Fall Lawn Weed Control

October 6, 2016 

Fall Lawn Weed Control

            We are just entering the best time of year to control many problem broadleaf weeds in turf. October is a GREAT time to control dandelions, white clover, ground ivy and other perennial weeds that are a perennial problem for people trying to keep their lawns looking nice. Actually you might want to wait a week or two until we’ve had a killing frost. Most of these weeds will tolerate a light frost, but it will bring an end to many of our ornamentals, lessening the chance of accidental drift and injury to non-target plants.

            There are several reasons fall is the best time to control these weeds. In fall, these plants are making food for next year’s growth and sending it to the roots where it will be stored until used by the plants next spring. Herbicides applied at this time of year will also be transported to the roots, providing superior control if the plant has adequate moisture and warm temperatures.

            The way it has been raining this fall, moisture doesn’t seem to be a problem. If things turn dry by the time you are going to treat your lawn weeds, water the lawn before applying a herbicide so the plants have adequate moisture, but you won’t wash the product off which would happen if you water after treatment. You can help insure plants will metabolize and transport the herbicide by selecting a day to treat when temperatures will get to 60OF or above.

            A second advantage of fall treatments is, depending on the growing conditions in the fall, you can often go back two or three weeks after your initial application and spot treat individual weeds that weren’t controlled with the first treatment. Remember to consider the moisture and temperature when making these spot treatments. Later in the fall, good days may be harder to come by.

            Finally, even if you don’t completely control the weeds this fall, you may weaken them and they are more likely to winterkill. You probably won’t get 100% control this fall, but you can greatly reduce the weeds in your lawn. Even though it isn’t an ideal time to control them, treat weeds that escape your fall treatments next spring to help prevent them from becoming reestablished.

            Often homeowners will ask why they didn’t get good weed control when they treat their lawns in spring or summer. In spring, the major movement of moisture and nutrients in the plant is from the roots to put on new top growth. While growing conditions are generally good in the spring, less of the herbicide is translocated to the roots. Often what will happen is the homeowner will kill or burn back the top growth, only to have the weeds come back from the roots later in the growing season.

            In summer, conditions are usually too hot and/or dry for these weedy plants to be actively growing. When the weeds aren’t growing, there is reduced metabolism and movement of the herbicide in the plant resulting in poorer control. Summer is probably the least effective time during the growing season to try to control these weeds.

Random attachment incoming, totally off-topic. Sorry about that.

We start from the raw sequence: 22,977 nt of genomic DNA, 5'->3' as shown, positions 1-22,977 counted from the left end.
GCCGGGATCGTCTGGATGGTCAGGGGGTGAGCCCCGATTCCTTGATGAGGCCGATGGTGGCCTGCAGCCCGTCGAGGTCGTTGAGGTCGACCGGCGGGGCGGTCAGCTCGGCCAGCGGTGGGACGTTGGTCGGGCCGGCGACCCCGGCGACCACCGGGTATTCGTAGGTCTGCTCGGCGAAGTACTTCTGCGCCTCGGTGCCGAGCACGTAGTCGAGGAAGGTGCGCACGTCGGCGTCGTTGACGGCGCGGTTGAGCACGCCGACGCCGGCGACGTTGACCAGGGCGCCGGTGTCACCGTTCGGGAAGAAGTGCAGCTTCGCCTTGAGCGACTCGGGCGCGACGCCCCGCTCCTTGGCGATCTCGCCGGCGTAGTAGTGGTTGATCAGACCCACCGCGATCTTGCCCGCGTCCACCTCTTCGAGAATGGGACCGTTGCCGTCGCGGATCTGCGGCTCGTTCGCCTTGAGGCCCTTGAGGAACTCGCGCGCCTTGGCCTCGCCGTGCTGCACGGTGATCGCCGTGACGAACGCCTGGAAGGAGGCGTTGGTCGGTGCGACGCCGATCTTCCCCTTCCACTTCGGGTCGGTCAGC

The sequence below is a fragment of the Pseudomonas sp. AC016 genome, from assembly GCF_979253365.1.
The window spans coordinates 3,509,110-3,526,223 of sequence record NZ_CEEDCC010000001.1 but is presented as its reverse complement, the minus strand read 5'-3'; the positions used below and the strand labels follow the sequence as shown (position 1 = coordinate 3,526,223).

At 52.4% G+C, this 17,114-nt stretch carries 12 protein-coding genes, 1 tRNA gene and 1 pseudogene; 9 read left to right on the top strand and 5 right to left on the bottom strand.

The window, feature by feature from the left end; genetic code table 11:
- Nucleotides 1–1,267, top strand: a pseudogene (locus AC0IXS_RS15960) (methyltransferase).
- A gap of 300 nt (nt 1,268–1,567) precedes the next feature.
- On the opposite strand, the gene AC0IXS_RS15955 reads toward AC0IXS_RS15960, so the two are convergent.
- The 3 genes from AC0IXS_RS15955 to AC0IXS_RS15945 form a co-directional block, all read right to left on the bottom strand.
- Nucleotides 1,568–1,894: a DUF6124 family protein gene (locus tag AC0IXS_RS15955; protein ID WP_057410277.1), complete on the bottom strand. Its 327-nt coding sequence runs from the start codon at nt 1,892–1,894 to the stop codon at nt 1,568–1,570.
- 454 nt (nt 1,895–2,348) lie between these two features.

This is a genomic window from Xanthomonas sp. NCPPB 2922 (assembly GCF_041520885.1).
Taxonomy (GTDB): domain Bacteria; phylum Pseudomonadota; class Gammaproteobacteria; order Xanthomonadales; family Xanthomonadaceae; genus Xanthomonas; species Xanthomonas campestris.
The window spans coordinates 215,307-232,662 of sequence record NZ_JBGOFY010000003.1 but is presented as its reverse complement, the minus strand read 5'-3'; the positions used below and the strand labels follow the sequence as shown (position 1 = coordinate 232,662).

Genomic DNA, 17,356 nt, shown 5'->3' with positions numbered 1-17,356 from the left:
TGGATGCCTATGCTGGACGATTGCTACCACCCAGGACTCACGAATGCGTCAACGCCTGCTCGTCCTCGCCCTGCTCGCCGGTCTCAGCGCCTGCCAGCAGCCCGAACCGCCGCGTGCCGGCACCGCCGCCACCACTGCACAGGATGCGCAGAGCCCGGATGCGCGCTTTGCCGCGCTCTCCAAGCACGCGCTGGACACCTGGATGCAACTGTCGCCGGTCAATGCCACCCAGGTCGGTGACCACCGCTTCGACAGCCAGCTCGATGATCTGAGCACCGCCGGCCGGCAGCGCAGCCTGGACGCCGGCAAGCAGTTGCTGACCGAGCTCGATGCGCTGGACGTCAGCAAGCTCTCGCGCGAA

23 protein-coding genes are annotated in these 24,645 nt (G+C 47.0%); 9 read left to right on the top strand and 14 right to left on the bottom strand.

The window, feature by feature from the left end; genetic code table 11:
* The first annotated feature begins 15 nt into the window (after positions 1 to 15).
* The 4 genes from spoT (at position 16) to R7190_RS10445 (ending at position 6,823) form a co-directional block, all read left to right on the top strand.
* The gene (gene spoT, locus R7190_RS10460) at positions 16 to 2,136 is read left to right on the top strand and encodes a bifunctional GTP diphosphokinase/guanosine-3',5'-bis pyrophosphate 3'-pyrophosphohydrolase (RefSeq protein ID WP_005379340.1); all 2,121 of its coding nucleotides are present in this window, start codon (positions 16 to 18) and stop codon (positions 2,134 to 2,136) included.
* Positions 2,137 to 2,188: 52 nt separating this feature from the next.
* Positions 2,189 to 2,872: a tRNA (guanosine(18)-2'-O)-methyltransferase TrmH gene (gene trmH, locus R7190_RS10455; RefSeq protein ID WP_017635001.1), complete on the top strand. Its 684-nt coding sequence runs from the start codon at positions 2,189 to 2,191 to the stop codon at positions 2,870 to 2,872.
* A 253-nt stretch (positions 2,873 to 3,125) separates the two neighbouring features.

Here are a couple other reminders for lawn care this fall...


·        Leave your mower on the highest setting or about 3-3½ inches tall. It is not necessary or recommended to lower the mowing height in the fall. Taller grass will catch more snow which provides a protective layer over the turf, lessening the chances of winterkill if we have a winter with little snow. Turf is much more likely to be damaged when exposed to the winter weather.

·        Be sure to mow and mulch or rake leaves as they accumulate on your lawn. Mowing and mulching leaves returns nutrients to the soil, but if there are so many that piles of ground up leaves and clippings are left behind your mower, mow over the area again to filter them into the turf or bag and remove them. (The compost pile is a good destination for bagged leaves and grass clippings.) Piles of clippings or ground leaves on top of the turf can smother the turf below. Don’t allow a layer of leaves to accumulate on the turf. When moisture mats these down, large areas of turf can be damaged or killed resulting in the need to overseed or reseed next spring.

·        Finally, it seems illogical, but applying about half to three quarters of a pound of actual nitrogen per 1,000 square feet of turf around Halloween can be the most important fertilizer application you make all year. Even though the top growth has usually stopped by then, the roots are still active. Applying fertilizer then will strengthen the roots and give you a nice, even, slow green-up next spring. Then you shouldn’t need to fertilize your lawn next sprint until you apply your preemergence product around May 1.

            For more information on weed control and fall lawn care, contact your local Nebraska Extension office.